French Connection cheers shrinking losses amid improved wholesale operations
The company has reported another loss for the six months to July but said it is making progress towards becoming more profitable.
French Connection says it has made “significant steps” in returning to profit after strong wholesale operations helped half-year losses shrink by nearly 30%.
The company reported pre-tax losses of £5.7 million for the six months to July 31, compared with a loss of £7.9 million a year earlier thanks to higher licensing revenues, a “reduced loss” in its retail division, and better performance from its wholesale business.
The retailer said those improvements were achieved during a “traditionally low point in the year” for profitability and despite challenging conditions in the UK, Europe and the US.
“We have definitely seen momentum build in the first half of the new financial year with improvements across all the divisions despite difficult trading conditions,” chairman and chief executive Stephen Marks said.
“With full price sales in retail up during the early part of the second half, combined with the strong Winter 17 order books in wholesale and very strong reaction to the Spring 18 collection, I am confident that we will see a good performance during the rest of the year.
“We have been working with the goal of returning the group to profitability as soon as possible and, while there is still much to do, I believe that we have made significant steps to achieve that in the near future.”
Revenue across the group fell 1.6% to £68.1 million, and fell even further when stripped of currency effects. Sales at constant currency tumbled 4.2% for the period.
While wholesale revenue jumped 7.2%, overall retail sales fell 7.5% due to store closures and a 1% drop in like-for-like sales in the UK and Europe, where there were fewer promotional sales.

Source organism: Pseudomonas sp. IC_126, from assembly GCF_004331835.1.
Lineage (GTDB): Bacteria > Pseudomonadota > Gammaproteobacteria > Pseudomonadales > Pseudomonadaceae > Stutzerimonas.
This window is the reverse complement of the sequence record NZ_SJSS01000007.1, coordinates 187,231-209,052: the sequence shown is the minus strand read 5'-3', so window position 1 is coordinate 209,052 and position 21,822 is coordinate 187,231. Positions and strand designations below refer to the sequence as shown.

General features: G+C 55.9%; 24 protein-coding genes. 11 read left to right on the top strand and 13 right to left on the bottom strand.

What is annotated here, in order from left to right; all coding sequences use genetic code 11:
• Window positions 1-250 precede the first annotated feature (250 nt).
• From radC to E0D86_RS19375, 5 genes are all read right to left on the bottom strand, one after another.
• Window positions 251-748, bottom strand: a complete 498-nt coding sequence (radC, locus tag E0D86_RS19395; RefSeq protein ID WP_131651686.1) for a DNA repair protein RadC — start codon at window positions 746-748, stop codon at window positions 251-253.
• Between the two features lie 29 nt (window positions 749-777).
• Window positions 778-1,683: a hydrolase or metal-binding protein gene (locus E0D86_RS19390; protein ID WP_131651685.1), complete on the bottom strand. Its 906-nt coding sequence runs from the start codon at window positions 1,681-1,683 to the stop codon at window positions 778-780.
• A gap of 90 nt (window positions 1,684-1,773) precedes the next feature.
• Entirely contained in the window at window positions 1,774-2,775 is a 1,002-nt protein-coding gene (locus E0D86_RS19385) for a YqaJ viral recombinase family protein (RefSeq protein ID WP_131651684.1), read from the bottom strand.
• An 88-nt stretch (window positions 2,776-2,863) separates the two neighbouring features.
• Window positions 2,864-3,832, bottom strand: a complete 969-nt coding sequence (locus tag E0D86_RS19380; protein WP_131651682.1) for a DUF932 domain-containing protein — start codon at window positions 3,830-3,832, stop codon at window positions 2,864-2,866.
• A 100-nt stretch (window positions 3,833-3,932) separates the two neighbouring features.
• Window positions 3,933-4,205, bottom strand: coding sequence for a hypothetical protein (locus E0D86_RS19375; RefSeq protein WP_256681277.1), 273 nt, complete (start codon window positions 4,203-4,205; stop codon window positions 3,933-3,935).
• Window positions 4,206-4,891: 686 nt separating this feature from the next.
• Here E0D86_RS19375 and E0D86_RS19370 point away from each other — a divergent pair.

French Connection has closed seven stores during the last past 12 months, including four in the first half of the year.
It added that disposing of those “non-contributing” stores had “further enhanced the overall improvement” of operations in the UK and Europe.
However, it will be opening its first new store in years in Manchester this November as part of its strategy to open bricks and mortar sites in “appropriate locations” that will “trade profitably”.
The company also used its half-year results to announce board changes, with two of its non executive directors – Claire Kent and Dean Murray – set to step down after nine years.
They will be replaced by Sarah Curran, a former managing director at Shop Direct, and Robin Piggott, the former chief financial officer of Moss Bros.
But investors seemed disappointed with the retailer’s results and directorate changes, sending its shares down nearly 3%.
Retailing analyst and consultant Nick Bubb said: “The interims today from the embattled French Connection are accompanied by a separate announcement about ‘Directorate Change’, but activist investors looking for a shake-up of the executive management team will be disappointed to see that it simply refers to two old non-execs being replaced by two heavyweight new non-exec directors.”